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Peer-Reviewed Article

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Vaccine hesitancy was described as a major global health challenge by the World Health Organization before the outset of the COVID-19 pandemic (Ten Health Issues WHO Will Tackle This Year, 2019).

During the COVID-19 pandemic, the introduction of several new vaccines (notably Pfizer, Moderna, J&J) and with them new vaccine technologies (mRNA) under emergency use authorization (EUA), combined with the political context of these vaccines’ accelerated development, triggered a heightened level of vaccine hesitancy and refusal in the United States and around the world (FDA, 2021).

This paper study undertakes to investigate the foundations and recent evolution of this phenomenon of vaccine hesitancy (and refusal) using a broad, inductive, and interdisciplinary approach with a focus on the role of risk perception and trust in risk/benefit assessment.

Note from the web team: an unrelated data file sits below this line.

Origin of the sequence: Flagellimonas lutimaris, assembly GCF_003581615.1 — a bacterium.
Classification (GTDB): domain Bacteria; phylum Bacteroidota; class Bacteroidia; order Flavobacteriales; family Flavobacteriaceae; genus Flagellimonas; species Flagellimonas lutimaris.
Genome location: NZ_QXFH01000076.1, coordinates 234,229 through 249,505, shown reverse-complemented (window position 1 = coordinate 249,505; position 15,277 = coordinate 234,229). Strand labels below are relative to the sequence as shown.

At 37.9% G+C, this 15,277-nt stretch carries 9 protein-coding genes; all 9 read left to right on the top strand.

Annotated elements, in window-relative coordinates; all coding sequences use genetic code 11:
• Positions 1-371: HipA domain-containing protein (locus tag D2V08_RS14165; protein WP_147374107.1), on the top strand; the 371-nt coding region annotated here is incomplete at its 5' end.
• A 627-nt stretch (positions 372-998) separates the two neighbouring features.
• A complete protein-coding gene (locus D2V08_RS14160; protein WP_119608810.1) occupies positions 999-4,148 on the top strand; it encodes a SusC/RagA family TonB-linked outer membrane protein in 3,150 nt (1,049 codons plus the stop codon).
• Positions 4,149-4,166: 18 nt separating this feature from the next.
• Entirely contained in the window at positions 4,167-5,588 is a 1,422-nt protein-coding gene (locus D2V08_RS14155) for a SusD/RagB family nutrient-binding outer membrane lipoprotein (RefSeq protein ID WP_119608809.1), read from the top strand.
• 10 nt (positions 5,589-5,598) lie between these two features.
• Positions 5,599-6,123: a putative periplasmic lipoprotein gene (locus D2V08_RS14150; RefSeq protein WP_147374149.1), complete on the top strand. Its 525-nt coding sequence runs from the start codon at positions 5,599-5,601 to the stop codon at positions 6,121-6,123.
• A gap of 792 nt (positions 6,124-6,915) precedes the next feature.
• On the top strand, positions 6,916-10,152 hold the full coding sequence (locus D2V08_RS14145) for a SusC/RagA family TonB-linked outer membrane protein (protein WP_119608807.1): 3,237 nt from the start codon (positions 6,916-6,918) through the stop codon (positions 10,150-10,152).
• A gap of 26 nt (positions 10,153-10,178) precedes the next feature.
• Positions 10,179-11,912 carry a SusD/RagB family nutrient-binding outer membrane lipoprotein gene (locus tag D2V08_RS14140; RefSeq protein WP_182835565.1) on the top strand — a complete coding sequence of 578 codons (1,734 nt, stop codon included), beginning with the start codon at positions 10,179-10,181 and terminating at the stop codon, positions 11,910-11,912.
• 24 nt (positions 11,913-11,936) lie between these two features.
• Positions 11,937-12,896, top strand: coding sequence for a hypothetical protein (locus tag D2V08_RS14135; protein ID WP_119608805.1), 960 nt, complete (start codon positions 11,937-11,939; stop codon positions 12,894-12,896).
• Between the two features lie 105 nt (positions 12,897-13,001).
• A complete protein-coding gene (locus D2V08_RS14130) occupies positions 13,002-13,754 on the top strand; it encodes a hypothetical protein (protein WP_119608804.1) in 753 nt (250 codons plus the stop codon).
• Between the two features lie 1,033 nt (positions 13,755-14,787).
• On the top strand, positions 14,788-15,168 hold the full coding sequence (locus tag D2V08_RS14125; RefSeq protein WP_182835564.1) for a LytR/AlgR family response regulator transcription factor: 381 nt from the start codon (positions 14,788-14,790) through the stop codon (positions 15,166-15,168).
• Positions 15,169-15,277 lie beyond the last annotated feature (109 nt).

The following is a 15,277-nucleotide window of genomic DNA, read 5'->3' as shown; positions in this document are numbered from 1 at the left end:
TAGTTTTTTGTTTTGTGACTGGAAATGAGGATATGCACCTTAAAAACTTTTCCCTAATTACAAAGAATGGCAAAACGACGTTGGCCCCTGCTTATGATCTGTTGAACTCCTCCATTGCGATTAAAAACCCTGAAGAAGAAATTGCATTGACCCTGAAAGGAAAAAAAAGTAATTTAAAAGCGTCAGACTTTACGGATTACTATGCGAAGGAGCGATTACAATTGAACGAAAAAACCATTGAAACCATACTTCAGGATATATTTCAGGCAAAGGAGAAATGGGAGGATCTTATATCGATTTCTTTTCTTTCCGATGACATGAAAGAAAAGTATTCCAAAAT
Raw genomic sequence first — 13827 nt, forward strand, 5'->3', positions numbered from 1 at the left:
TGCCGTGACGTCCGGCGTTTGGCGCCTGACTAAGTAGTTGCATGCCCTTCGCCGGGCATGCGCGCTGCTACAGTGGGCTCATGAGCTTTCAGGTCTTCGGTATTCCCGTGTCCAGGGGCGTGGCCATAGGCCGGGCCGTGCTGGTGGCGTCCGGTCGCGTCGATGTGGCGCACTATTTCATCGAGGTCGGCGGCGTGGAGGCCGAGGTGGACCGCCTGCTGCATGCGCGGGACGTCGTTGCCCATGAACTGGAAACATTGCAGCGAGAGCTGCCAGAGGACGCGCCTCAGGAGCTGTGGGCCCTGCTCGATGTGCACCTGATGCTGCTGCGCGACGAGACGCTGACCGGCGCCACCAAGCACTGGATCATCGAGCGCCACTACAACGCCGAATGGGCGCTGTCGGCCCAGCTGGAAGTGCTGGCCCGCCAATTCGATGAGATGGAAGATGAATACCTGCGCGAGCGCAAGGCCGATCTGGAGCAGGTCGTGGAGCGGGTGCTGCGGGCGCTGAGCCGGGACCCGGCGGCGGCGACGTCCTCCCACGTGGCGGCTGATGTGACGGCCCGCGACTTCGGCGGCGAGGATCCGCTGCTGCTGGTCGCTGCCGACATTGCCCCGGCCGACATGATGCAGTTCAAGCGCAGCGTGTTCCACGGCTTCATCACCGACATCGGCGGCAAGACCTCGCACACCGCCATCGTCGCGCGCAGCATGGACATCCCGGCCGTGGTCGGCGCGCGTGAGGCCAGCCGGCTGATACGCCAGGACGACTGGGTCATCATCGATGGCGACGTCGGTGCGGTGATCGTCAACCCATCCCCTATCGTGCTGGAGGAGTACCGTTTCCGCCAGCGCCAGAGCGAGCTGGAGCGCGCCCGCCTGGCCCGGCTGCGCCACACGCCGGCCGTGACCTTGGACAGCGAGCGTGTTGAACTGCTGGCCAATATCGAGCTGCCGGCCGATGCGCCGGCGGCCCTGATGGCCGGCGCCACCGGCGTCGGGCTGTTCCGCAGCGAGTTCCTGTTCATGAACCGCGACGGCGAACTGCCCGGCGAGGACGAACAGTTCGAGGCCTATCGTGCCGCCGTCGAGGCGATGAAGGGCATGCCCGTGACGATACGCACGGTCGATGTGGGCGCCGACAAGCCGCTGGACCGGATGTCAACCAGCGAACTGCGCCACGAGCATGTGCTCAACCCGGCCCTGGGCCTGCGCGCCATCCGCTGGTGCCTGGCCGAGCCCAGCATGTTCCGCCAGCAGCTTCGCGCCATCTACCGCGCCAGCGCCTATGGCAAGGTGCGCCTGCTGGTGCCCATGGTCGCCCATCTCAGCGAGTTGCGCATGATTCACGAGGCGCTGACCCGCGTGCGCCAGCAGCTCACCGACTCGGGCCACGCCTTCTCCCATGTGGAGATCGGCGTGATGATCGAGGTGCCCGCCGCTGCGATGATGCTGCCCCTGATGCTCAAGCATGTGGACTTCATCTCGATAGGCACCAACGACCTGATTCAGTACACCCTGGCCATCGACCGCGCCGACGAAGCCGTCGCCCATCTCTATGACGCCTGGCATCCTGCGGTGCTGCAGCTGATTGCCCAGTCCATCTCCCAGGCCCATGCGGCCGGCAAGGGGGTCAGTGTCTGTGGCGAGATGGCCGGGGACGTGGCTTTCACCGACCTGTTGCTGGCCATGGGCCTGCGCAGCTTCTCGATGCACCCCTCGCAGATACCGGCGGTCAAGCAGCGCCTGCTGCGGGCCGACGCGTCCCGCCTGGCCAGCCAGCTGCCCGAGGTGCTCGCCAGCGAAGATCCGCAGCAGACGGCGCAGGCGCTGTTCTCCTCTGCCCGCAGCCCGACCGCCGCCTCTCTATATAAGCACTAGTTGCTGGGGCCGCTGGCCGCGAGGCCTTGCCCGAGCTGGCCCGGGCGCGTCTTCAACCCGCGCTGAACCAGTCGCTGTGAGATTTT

(1) In particular, this study considers the issue of risk perception based on both objective and subjective criteria, using the well-known phenomenon of ‘fear of flying’ as a point of reference as well as successful interventions developed to address this common problem (Slovic, 2013).

(2) This study then considers existing vaccine hesitancy interventions against the framework of risk perception and trusted sources (Jarrett et al., 2015).

(3) An additional contribution to knowledge takes the form of a possible model able to offer a credible risk/benefit calculator which could be used as part of such an intervention.

Overall, this research makes a significant contribution to the study of vaccine hesitancy by identifying the complexity of the underlying issues, the inadequacy of current responses, as well as a need for a comprehensive interdisciplinary approach to improve both local and global public health policies.


Date Published: 04/25/2022 Assigned ID: 20220425 This is an open access article distributed under the Creative Commons Attribution License, which permits unrestricted use, distribution, and reproduction in any medium, provided the original work is properly cited.

Creative Commons License

Creative Commons Attribution 4.0 International License
This work is licensed under a Creative Commons Attribution 4.0 International License.



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